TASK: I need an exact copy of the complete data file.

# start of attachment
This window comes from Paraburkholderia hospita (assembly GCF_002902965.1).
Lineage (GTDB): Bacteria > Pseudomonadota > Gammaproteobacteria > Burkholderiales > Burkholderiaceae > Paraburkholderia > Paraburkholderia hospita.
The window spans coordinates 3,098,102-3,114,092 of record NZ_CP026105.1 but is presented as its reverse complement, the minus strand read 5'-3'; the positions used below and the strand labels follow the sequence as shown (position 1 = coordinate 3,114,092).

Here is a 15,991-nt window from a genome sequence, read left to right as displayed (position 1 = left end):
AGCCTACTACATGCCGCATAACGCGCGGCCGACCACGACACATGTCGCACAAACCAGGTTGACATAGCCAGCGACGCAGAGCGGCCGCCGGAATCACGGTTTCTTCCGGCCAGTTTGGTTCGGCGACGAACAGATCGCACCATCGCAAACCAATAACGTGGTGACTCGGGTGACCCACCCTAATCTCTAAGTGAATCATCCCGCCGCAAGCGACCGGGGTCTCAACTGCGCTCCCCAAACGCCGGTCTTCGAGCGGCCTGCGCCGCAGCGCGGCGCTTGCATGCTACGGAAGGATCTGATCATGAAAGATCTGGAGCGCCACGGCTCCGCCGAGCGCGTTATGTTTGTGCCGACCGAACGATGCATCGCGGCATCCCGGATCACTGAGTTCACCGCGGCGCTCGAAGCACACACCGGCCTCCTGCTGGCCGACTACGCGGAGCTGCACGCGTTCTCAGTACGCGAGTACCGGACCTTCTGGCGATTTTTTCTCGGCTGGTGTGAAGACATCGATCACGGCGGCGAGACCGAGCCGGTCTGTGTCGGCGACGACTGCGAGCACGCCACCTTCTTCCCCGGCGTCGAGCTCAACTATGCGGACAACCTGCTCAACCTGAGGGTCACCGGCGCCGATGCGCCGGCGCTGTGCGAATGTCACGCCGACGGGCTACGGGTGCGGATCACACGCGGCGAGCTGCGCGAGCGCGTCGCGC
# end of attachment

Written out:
This window comes from Paraburkholderia hospita (assembly GCF_002902965.1).
Lineage (GTDB): Bacteria > Pseudomonadota > Gammaproteobacteria > Burkholderiales > Burkholderiaceae > Paraburkholderia > Paraburkholderia hospita.
The window spans coordinates 3,098,102-3,114,092 of record NZ_CP026105.1 but is presented as its reverse complement, the minus strand read 5'-3'; the positions used below and the strand labels follow the sequence as shown (position 1 = coordinate 3,114,092).

Here is a 15,991-nt window from a genome sequence, read left to right as displayed (position 1 = left end):
AGCCTACTACATGCCGCATAACGCGCGGCCGACCACGACACATGTCGCACAAACCAGGTTGACATAGCCAGCGACGCAGAGCGGCCGCCGGAATCACGGTTTCTTCCGGCCAGTTTGGTTCGGCGACGAACAGATCGCACCATCGCAAACCAATAACGTGGTGACTCGGGTGACCCACCCTAATCTCTAAGTGAATCATCCCGCCGCAAGCGACCGGGGTCTCAACTGCGCTCCCCAAACGCCGGTCTTCGAGCGGCCTGCGCCGCAGCGCGGCGCTTGCATGCTACGGAAGGATCTGATCATGAAAGATCTGGAGCGCCACGGCTCCGCCGAGCGCGTTATGTTTGTGCCGACCGAACGATGCATCGCGGCATCCCGGATCACTGAGTTCACCGCGGCGCTCGAAGCACACACCGGCCTCCTGCTGGCCGACTACGCGGAGCTGCACGCGTTCTCAGTACGCGAGTACCGGACCTTCTGGCGATTTTTTCTCGGCTGGTGTGAAGACATCGATCACGGCGGCGAGACCGAGCCGGTCTGTGTCGGCGACGACTGCGAGCACGCCACCTTCTTCCCCGGCGTCGAGCTCAACTATGCGGACAACCTGCTCAACCTGAGGGTCACCGGCGCCGATGCGCCGGCGCTGTGCGAATGTCACGCCGACGGGCTACGGGTGCGGATCACACGCGGCGAGCTGCGCGAGCGCGTCGCGC